ADDITIONAL legal services
Crafting Compassionate Legal Solutions and Ensuring Steadfast Advocacy.

Can Passengers File Personal Injury Claims for Car Accidents?

Latest News

An Innocent Party

Car accidents can be overwhelming for anyone involved, especially for those innocent bystanders, such as passengers. Picture it: you are riding to your destination with a trusted driver and suddenly thrust into a violent crash. Regardless of who caused the accident, it can be a scary event. Even with somewhat minor injuries, car accidents can be traumatic.

It’s essential to seek medical attention promptly, even if you feel as if your injuries are minor. By doing so, you have a starting point and a professional analysis of what injuries you may have sustained so you can be fully prepared to pursue damages in the future if need be and address any medical concerns.

You should be rightfully compensated, just as the other parties involved, for the injuries you sustained. Read on to learn more about how Missouri views passengers in car accidents.

What is Comparative Fault and What Does It Mean To You After an Accident?

Missouri follows a pure comparative fault rule. As defined by the Missouri government, a “defendant may plead and prove fault of the plaintiff as an affirmative defense. Any fault chargeable to the plaintiff shall diminish proportionately the amount awarded as compensatory damages but shall not bar full recovery.”

What does this mean for you? Everyone involved in a car accident is assigned a percentage of fault. Should you be awarded compensatory or other damages, the amount you receive is discounted by the percentage of fault you (or the drivers) were assigned. So if you are assigned 40% fault in an accident and the total damages were $100,000, your portion would be $60,000, reduced by 40%.

What this can mean for you is that if both the driver of the car you were riding in and the other party were found to be liable, you could essentially pursue both parties for damages that you sustained as the passenger.

The driver’s insurance company would be responsible for paying for your damages up to the policy limit that they have in place. Missouri law requires all drivers to carry a minimum limit per person to help cover damages. Further damages may be pursued through the other driver’s insurance if it allows.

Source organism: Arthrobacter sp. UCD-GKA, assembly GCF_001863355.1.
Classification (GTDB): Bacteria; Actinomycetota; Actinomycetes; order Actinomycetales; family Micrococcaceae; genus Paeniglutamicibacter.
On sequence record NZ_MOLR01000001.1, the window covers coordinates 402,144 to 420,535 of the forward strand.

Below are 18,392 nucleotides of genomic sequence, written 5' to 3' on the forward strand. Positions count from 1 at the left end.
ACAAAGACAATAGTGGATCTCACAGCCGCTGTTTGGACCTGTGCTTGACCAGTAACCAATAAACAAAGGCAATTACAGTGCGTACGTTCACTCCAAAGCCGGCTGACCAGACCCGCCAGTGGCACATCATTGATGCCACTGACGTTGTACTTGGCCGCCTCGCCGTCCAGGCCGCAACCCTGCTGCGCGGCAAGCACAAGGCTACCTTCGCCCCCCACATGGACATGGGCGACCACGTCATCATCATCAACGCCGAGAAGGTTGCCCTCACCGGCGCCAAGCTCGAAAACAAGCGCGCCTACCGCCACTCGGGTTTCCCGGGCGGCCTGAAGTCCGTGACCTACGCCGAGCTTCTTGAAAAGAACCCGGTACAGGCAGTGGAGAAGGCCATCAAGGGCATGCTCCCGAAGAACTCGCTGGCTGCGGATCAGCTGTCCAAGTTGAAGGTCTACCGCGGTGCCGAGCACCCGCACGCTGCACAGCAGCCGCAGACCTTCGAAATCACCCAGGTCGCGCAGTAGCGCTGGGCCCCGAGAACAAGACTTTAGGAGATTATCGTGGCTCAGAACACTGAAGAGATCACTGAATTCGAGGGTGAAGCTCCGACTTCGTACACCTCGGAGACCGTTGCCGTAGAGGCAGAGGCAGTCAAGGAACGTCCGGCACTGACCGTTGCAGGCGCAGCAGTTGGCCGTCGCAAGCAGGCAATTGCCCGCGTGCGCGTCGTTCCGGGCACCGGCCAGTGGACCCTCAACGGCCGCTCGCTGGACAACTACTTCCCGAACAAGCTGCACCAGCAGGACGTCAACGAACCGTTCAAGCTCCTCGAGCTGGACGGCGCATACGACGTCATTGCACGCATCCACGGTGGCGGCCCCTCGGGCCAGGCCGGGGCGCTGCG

What Types of Damages Can I Expect To Recover Following an Accident as the Passenger?

Compensatory damages are the most common to pursue following an accident. Compensatory damages typically cover those that are tangible and, therefore, easier to calculate. Examples are medical bills and lost wages. The bills you incur, including treatment, surgery, prescriptions, and those for any future prescribed treatment, such as physical therapy, can be included.

Additionally, any time you missed work to tend to your injuries can be calculated and submitted as compensatory damages. Another aspect to consider is any property damage you may have incurred, such as the loss of your laptop or cell phone, if those items were damaged in the crash.

Non-economic damages may also be pursued in many cases, and these are the less tangible items such as emotional distress, loss of enjoyment of life, pain and suffering, and more. It’s not uncommon for those involved in a car accident to experience depression or anxiety or Post Traumatic Stress Disorder. Some experience a loss of enjoyment of life, as they no longer enjoy hobbies they once loved due to the trauma from the event. These items would be considered part of the non-economic damages. This category of damages is more complicated to calculate, but your experienced personal injury attorney can ensure that you aren’t settling for far less than you deserve.

What Are Punitive Damages?

The third and least common category of damages that may be pursued is punitive damages. Punitive damages aren’t going to be relative to each case. They are meant for those incredibly negligent or intentional incidents that cause significant harm. Punitive damages can result in much higher numbers as they are intended to deter similar behavior and punish those required to pay them.

Punitive damages may apply, for example, if one of the drivers involved was intoxicated, excessively speeding, or otherwise incredibly negligent. Punishing this behavior is an option that helps deter others from duplicating it and creating dangerous situations.

Other Ways To Pursue Damages

Passengers may also wish to file a claim with their own insurance company using the underinsured motorist coverage portion of their policy. In most cases, even if their vehicle wasn’t involved in the accident, they can utilize this additional coverage to bridge the gap between the driver’s insurance policy limits.

Check with your insurance policy, as you may have another option that covers medical bills up to a stipulated amount regardless of whether or not you were driving the vehicle. You can typically file this claim against the driver’s policy, as well as the policy of the other driver.

Your Fierce and Tireless Advocates

One of the most frustrating things you can be involved in is an accident that wasn’t your fault. Furthermore, being left to deal with the injuries and financial distress that may have arisen as a result can be enough to overwhelm anyone.

You don’t have to navigate this path alone. You have a team of caring and competent legal advocates who can ensure you get the representation you deserve. We are tireless advocates for our clients and fierce when necessary to ensure they aren’t left with far less than they deserve following an accident.

Contact our office today at (314) 347-3567 to schedule your free initial consultation and learn more about what makes us stand out to our clients.

Related Articles